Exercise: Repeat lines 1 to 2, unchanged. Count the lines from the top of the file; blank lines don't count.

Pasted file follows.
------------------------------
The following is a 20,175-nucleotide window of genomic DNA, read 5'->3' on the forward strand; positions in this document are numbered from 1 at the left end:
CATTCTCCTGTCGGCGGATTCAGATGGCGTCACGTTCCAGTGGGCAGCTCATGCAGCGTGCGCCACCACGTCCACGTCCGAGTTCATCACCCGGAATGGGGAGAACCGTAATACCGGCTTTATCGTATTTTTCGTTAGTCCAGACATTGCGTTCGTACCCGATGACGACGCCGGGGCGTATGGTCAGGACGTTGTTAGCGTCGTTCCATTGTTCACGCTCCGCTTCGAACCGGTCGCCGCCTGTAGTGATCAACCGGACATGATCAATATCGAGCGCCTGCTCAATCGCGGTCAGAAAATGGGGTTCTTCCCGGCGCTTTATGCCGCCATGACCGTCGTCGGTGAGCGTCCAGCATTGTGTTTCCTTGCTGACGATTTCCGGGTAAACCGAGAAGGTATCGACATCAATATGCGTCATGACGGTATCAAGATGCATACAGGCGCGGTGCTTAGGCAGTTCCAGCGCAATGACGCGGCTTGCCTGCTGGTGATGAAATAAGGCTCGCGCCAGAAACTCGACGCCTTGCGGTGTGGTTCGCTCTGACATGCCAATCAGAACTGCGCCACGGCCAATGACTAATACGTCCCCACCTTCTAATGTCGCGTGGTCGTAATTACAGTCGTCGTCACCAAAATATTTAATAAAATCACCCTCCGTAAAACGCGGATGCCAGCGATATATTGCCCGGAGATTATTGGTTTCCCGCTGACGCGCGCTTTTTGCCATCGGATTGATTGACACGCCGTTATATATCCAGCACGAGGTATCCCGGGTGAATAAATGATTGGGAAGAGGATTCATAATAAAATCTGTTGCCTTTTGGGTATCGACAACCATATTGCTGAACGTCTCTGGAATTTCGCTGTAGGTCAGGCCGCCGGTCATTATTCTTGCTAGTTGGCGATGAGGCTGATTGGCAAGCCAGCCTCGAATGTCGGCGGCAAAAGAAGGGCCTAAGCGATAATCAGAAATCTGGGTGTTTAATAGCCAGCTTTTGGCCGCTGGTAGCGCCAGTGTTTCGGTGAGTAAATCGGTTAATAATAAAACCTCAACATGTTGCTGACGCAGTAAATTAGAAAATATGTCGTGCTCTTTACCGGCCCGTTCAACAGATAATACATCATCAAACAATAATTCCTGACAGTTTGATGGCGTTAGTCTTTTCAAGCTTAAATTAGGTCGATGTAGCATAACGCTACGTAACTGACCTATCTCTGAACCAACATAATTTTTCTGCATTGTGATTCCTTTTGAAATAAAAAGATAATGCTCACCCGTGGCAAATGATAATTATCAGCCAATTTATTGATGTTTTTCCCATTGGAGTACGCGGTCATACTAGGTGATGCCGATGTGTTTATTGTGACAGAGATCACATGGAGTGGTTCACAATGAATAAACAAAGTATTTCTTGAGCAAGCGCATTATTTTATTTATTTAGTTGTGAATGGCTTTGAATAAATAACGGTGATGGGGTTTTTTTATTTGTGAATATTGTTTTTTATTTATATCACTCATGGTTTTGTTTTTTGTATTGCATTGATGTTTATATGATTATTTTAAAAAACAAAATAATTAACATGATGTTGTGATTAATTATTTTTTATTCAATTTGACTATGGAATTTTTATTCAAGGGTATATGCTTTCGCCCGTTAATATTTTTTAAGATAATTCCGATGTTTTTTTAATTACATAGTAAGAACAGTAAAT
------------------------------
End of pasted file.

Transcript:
The following is a 20,175-nucleotide window of genomic DNA, read 5'->3' on the forward strand; positions in this document are numbered from 1 at the left end:
CATTCTCCTGTCGGCGGATTCAGATGGCGTCACGTTCCAGTGGGCAGCTCATGCAGCGTGCGCCACCACGTCCACGTCCGAGTTCATCACCCGGAATGGGGAGAACCGTAATACCGGCTTTATCGTATTTTTCGTTAGTCCAGACATTGCGTTCGTACCCGATGACGACGCCGGGGCGTATGGTCAGGACGTTGTTAGCGTCGTTCCATTGTTCACGCTCCGCTTCGAACCGGTCGCCGCCTGTAGTGATCAACCGGACATGATCAATATCGAGCGCCTGCTCAATCGCGGTCAGAAAATGGGGTTCTTCCCGGCGCTTTATGCCGCCATGACCGTCGTCGGTGAGCGTCCAGCATTGTGTTTCCTTGCTGACGATTTCCGGGTAAACCGAGAAGGTATCGACATCAATATGCGTCATGACGGTATCAAGATGCATACAGGCGCGGTGCTTAGGCAGTTCCAGCGCAATGACGCGGCTTGCCTGCTGGTGATGAAATAAGGCTCGCGCCAGAAACTCGACGCCTTGCGGTGTGGTTCGCTCTGACATGCCAATCAGAACTGCGCCACGGCCAATGACTAATACGTCCCCACCTTCTAATGTCGCGTGGTCGTAATTACAGTCGTCGTCACCAAAATATTTAATAAAATCACCCTCCGTAAAACGCGGATGCCAGCGATATATTGCCCGGAGATTATTGGTTTCCCGCTGACGCGCGCTTTTTGCCATCGGATTGATTGACACGCCGTTATATATCCAGCACGAGGTATCCCGGGTGAATAAATGATTGGGAAGAGGATTCATAATAAAATCTGTTGCCTTTTGGGTATCGACAACCATATTGCTGAACGTCTCTGGAATTTCGCTGTAGGTCAGGCCGCCGGTCATTATTCTTGCTAGTTGGCGATGAGGCTGATTGGCAAGCCAGCCTCGAATGTCGGCGGCAAAAGAAGGGCCTAAGCGATAATCAGAAATCTGGGTGTTTAATAGCCAGCTTTTGGCCGCTGGTAGCGCCAGTGTTTCGGTGAGTAAATCGGTTAATAATAAAACCTCAACATGTTGCTGACGCAGTAAATTAGAAAATATGTCGTGCTCTTTACCGGCCCGTTCAACAGATAATACATCATCAAACAATAATTCCTGACAGTTTGATGGCGTTAGTCTTTTCAAGCTTAAATTAGGTCGATGTAGCATAACGCTACGTAACTGACCTATCTCTGAACCAACATAATTTTTCTGCATTGTGATTCCTTTTGAAATAAAAAGATAATGCTCACCCGTGGCAAATGATAATTATCAGCCAATTTATTGATGTTTTTCCCATTGGAGTACGCGGTCATACTAGGTGATGCCGATGTGTTTATTGTGACAGAGATCACATGGAGTGGTTCACAATGAATAAACAAAGTATTTCTTGAGCAAGCGCATTATTTTATTTATTTAGTTGTGAATGGCTTTGAATAAATAACGGTGATGGGGTTTTTTTATTTGTGAATATTGTTTTTTATTTATATCACTCATGGTTTTGTTTTTTGTATTGCATTGATGTTTATATGATTATTTTAAAAAACAAAATAATTAACATGATGTTGTGATTAATTATTTTTTATTCAATTTGACTATGGAATTTTTATTCAAGGGTATATGCTTTCGCCCGTTAATATTTTTTAAGATAATTCCGATGTTTTTTTAATTACATAGTAAGAACAGTAAAT